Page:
Through minor DNA changes, we know which early humans have descendants alive today. This successful “out of Africa” migration, the Southern Dispersal, took place around 70,000 to 50,000 BCE. Our ancestors proceeded to colonize all the continents and larger islands, arriving in…
The Venus of Hohle Fels is a 2.4″ figurine made of wooly mammoth ivory that was unearthed in 2008 in Hohle Fels, a cave near Schelklingen, Germany. It was pieced together from six pieces found in a cluster, about 10 feet below ground, and about 60 feet from the cave entrance. The left arm and shoulder are still missing. In place of a head, a carved ring protrudes indicating the sculpture was likely worn as a pendant. Using radiocarbon dating, the figurine is dated to between 38,000 and 33,000 BCE.
The Neolithic Revolution is the earliest known Agricultural Revolution. It is very likely that humans practiced forms of agriculture earlier. How much earlier? Well, without evidence, we are guessing. For convenience, anthropologists label humans as hunter-gatherers prior to the Neolithic Revolution. The fact is that the current theory states that agriculture started magically all around the world circa 9,700 BCE. I think it is much more likely this is simply the earliest farming we have yet to discover and will likely push this date back further and further over time.
The Neolithic revolution is the belief in a wide-scale transition of many human cultures during the Neolithic period from a lifestyle of hunting and gathering to one of agriculture and settlement, making an increasingly large population possible. These settled communities permitted humans to observe and experiment with plants, learning how they grew and developed. This new knowledge led to the domestication of plants. A stable lifestyle led to more leisure time and more time to think about things which led to what we would call civilization today. Only the most sturdy of structures from this time period survived the test of time.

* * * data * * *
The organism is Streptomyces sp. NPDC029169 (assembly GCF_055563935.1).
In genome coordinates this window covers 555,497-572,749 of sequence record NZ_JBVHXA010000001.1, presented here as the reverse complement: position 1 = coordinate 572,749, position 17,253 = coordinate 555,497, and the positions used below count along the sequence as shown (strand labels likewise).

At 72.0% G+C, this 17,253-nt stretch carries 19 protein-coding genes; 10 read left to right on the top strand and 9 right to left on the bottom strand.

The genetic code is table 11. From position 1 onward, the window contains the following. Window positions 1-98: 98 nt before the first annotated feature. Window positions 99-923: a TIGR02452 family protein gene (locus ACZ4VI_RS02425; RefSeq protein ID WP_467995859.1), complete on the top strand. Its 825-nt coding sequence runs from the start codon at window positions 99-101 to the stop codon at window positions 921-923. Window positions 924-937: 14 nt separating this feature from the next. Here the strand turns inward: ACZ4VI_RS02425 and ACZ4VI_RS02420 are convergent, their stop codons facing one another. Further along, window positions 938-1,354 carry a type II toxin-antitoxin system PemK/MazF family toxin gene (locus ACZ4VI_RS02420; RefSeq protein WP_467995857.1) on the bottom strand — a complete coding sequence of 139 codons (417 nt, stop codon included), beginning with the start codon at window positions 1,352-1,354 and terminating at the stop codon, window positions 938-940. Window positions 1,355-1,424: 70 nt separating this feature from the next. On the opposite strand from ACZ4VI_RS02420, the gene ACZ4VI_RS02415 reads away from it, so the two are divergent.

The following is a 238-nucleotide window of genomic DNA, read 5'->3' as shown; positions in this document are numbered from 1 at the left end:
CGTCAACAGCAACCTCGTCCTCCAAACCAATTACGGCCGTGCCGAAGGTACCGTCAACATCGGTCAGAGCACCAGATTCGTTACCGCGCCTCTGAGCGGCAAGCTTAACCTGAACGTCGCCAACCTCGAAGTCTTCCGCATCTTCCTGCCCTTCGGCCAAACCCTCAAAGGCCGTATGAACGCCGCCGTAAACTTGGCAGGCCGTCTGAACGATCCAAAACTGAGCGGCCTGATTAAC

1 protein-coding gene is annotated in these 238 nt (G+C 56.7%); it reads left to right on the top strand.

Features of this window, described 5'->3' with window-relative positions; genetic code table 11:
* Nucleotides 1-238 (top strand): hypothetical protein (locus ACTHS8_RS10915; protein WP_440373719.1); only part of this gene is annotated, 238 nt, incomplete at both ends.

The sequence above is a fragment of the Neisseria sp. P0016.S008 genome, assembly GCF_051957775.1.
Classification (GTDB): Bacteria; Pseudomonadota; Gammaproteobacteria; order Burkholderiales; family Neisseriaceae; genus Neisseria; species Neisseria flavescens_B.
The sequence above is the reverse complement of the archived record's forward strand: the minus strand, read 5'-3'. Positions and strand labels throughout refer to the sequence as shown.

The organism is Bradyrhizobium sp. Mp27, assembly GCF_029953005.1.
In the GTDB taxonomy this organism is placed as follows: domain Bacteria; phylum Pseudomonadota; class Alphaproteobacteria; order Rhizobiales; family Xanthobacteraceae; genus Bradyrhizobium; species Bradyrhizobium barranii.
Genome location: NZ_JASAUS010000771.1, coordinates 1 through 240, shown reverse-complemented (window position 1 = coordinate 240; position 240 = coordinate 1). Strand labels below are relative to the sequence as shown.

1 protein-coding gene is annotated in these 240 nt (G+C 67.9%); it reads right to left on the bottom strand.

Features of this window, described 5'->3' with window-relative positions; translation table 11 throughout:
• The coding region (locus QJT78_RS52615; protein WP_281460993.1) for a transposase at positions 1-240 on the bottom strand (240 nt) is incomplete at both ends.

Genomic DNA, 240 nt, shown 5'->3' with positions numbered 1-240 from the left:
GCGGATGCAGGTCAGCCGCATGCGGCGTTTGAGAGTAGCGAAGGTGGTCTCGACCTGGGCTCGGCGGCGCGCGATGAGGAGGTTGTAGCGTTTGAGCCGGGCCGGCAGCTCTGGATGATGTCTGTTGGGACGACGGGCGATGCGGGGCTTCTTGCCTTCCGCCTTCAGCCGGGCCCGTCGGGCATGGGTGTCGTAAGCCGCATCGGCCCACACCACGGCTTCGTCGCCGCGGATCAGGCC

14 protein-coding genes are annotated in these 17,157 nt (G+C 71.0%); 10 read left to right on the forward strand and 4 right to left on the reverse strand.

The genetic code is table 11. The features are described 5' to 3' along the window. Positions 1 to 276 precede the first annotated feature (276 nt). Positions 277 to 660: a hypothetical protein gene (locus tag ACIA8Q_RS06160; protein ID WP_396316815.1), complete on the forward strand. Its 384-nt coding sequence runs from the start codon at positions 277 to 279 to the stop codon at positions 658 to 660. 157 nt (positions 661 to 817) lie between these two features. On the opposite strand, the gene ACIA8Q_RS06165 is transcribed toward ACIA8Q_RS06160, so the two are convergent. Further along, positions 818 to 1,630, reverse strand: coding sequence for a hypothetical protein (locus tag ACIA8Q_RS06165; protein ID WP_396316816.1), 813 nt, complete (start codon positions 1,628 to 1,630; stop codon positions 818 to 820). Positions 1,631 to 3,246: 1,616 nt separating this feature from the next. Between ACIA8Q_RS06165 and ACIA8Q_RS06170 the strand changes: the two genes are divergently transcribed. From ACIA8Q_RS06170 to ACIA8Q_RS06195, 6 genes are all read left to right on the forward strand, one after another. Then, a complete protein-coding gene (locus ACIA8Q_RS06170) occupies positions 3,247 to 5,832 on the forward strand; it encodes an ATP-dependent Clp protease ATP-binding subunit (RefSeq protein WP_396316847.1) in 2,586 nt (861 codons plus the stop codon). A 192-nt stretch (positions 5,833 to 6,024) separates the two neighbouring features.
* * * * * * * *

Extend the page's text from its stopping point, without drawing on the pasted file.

The city of Çatalhöyük was a very large Neolithic city in the southern Anatolia peninsula in modern day Turkey. The population of 5,000 to 10,000 lived in mudbrick buildings. Some of the larger buildings have ornate murals. A painting of the village, with the twin mountain peaks in the background is frequently cited as the world’s oldest map, and the first landscape painting.
No sidewalks nor streets were used between the dwellings. The clustered honeycomb-like maze of dwellings were accessed by holes in the ceiling and by doors on the side of houses. The doors were accessed by ladders and stairs. The rooftops were effectively streets. I can imagine on good whether days the rooftop of the massive honeycomb building was similar to a Roman forum some 5,000 years in the future–a place to meet, socialize, and perform business.